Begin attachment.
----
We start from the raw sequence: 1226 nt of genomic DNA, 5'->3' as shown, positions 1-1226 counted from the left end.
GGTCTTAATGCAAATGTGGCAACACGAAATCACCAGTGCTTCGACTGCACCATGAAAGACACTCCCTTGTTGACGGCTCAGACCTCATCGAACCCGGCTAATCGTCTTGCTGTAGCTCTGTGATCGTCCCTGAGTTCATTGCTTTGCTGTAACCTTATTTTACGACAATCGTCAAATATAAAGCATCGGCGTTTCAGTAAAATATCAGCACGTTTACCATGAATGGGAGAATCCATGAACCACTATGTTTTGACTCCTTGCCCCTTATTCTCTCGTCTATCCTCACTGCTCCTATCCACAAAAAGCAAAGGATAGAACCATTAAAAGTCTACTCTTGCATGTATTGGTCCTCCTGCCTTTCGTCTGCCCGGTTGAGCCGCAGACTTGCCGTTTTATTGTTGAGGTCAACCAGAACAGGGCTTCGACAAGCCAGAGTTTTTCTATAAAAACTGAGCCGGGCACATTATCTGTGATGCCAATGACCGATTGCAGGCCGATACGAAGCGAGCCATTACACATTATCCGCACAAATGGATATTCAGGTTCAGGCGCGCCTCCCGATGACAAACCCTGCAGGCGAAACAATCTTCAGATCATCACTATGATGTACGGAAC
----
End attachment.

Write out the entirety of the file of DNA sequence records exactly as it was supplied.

We start from the raw sequence: 1226 nt of genomic DNA, 5'->3' as shown, positions 1-1226 counted from the left end.
GGTCTTAATGCAAATGTGGCAACACGAAATCACCAGTGCTTCGACTGCACCATGAAAGACACTCCCTTGTTGACGGCTCAGACCTCATCGAACCCGGCTAATCGTCTTGCTGTAGCTCTGTGATCGTCCCTGAGTTCATTGCTTTGCTGTAACCTTATTTTACGACAATCGTCAAATATAAAGCATCGGCGTTTCAGTAAAATATCAGCACGTTTACCATGAATGGGAGAATCCATGAACCACTATGTTTTGACTCCTTGCCCCTTATTCTCTCGTCTATCCTCACTGCTCCTATCCACAAAAAGCAAAGGATAGAACCATTAAAAGTCTACTCTTGCATGTATTGGTCCTCCTGCCTTTCGTCTGCCCGGTTGAGCCGCAGACTTGCCGTTTTATTGTTGAGGTCAACCAGAACAGGGCTTCGACAAGCCAGAGTTTTTCTATAAAAACTGAGCCGGGCACATTATCTGTGATGCCAATGACCGATTGCAGGCCGATACGAAGCGAGCCATTACACATTATCCGCACAAATGGATATTCAGGTTCAGGCGCGCCTCCCGATGACAAACCCTGCAGGCGAAACAATCTTCAGATCATCACTATGATGTACGGAAC